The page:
Exoplanets. More than 200 extrasolar planets have been discovered to date, mostly gas giants composed primarily of dense fluid hydrogen and helium at pressures millions of times greater than our atmosphere and at very high temperatures. Burkhard Militzer of UC Berkeley will discuss the challenges of characterizing such extreme systems, and some recent success with shock wave experiments. Diana Valencia of Harvard University will discuss ongoing investigations into the composition and structure of Super-Earths. LLNL’s Jon Eggert will talk about reproducing planetary cores in the laboratory. (11HE)
The Most Extreme Environments in the Universe. The universe looks very different when viewed in gamma rays, with remarkable features and large variations on all timescales. Generally, gamma rays are emitted from the most extreme environments, such as supermassive black hole systems and neutron stars. In the next few months, the Gamma-ray Large Area Space Telescope (GLAST) will be launched into orbit, where it will survey the sky from outside Earth’s atmosphere, which absorbs gamma rays. With its large leap in all key capabilities, the novel telescope will allow astrophysicists to observe this almost completely unexplored part of the electromagnetic spectrum over the entire sky every few hours. At the April Meeting, Steven Ritz (NASA GSFC and U. Maryland) will discuss the GLAST mission and its scheduled May 16 launch. (M5.2)
Highest Energy Gamma Rays Ever Detected. In the mountains just above Los Alamos, NM lies the Milagro Gamma-Ray Observatory, a large manmade pond filled with water and lined with photodetectors. Whenever gamma rays hit Earth’s atmosphere, they create showers of cosmic rays that hit the pool and produce a detectable blue light. As Earth rotates on its axis, the observatory continually turns and maps out high-energy sources in northern sky. Jordan Goodman (University of Maryland) will describe how the observatory recently identified a source of the highest-energy gamma rays ever seen. At the April Meeting, he will describe the Milagro results along with observations from the HESS telescope, a powerful gamma ray detector in the southern African country of Namibia. Together these observatories mapped and measured this significant source, which as yet has not been identified. (M5.3)
High Energy Physics. Dozens of sessions report on the latest news from accelerator labs for experiments happening right now. Prominent coverage is also being given to the testing of the Large Hadron Collider (LHC) and planning of the International Linear Collider (ILC)(sessions WS2, S2, R2, and others).
Gender Equity in Physics. In session R4, Nora Berrah of Western Michigan University will report on the Committee on the Status of Women in Physics (CSWP) May 2007 workshop titled “Gender Equity: Strengthening the Physics Enterprise in Universities and National Laboratories.” Other speakers in the session will discuss recommendations on how to make physics more attractive to women, and how to retain female physicists. In session D6, a panel discussion on international gender issues in physics focuses on policies of the European Union, and why there are so few female physicists in Latin America. Session W16 focuses on data from a survey of high school students in New Mexico.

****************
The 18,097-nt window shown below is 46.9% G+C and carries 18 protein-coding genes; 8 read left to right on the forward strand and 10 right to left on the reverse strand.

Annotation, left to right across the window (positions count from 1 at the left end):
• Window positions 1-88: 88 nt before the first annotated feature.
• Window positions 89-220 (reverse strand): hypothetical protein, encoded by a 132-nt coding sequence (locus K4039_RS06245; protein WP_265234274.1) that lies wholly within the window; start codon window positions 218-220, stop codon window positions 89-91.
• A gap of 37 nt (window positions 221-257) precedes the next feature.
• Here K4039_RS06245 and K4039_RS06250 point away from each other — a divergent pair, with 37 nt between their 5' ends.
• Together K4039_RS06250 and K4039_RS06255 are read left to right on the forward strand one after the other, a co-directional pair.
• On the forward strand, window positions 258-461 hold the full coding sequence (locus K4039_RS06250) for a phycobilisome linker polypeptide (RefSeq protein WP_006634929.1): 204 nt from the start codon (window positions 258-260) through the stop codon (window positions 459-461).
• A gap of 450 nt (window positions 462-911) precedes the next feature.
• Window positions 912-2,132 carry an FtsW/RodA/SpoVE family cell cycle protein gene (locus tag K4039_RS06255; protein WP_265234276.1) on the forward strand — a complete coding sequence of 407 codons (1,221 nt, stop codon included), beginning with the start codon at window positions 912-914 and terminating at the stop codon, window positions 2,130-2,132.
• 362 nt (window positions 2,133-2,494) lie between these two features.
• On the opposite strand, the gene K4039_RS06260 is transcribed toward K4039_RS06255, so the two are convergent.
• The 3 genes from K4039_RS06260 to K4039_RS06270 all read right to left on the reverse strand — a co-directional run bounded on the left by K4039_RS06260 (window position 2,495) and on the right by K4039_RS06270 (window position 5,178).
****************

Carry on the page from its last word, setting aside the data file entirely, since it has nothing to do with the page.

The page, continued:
Putting Gravity to the Test. Gravity is perhaps the most familiar force, but it’s also one of the weakest, which makes it difficult to test. Session T10 features a number of talks focusing on new ways to test the limits of gravity. Quentin Bailey (Embry-Riddle Aeronautical University) looks at the ways that measurements of the Earth-moon distance could be used to check gravity at long ranges, in view of recent proposals of modifications of the Standard Model of physics. Josh Long (Indiana University) describes tests at the other end of the size scale with flat, vibrating surfaces that check on gravity at a range of 50 millionths of a meter. Nicolas Yunes (Penn State) discusses the possibility that gravitational probes could be used to check string theory and quantum gravity, which is important because researchers have yet to find another feasible way to test the theories. (Session T10)
Mergers and Acquisitions. Physicists believe that mergers between two black holes could be a key source of gravitational waves strong enough to be detected by both ground-based (LIGO) and space-based (LISA) detectors, depending on their masses. Michael Coleman Miller of the University of Maryland and Scott Hughes of MIT will discuss how detection and characterization of such systems can yield unique information about stellar evolution, dynamics at many scales, and even help map the large structure of the universe. (Session T6)
Movies of the Universe in Three Billion Pixels. High atop Cerro Pachon, a remote mountain in Chile, in the next decade the large synoptic survey telescope (LSST) should come online and begin continuously imaging more of the universe than all the telescopes in history combined. The LSST will image the entire visible sky, taking fast, high-resolution snapshots of large patches in 15-second exposures and mapping out the entire sky every three days. LSST will do this continuously for ten years and will generate the largest astronomical data set ever assembled–about 30 terabytes a day, the equivalent of 100 million CDs over ten years. Ian Shipsey (Purdue) will discuss aspects of the telescope design and mission, including how it will examine the visible universe and address fundamental questions about the nature of dark matter, dark energy and the expansion of the universe. (W7.3)
International Year of Astronomy 2009. 2009 marks 400 years since Galileo turned his telescopes skyward, and the United Nations is celebrating with the World Year of Astronomy. Kala Perkins will share some of the new ideas for how to communicate astrophysics concepts to students and the public, and how to engage them in a cross-cultural event. (Session J16)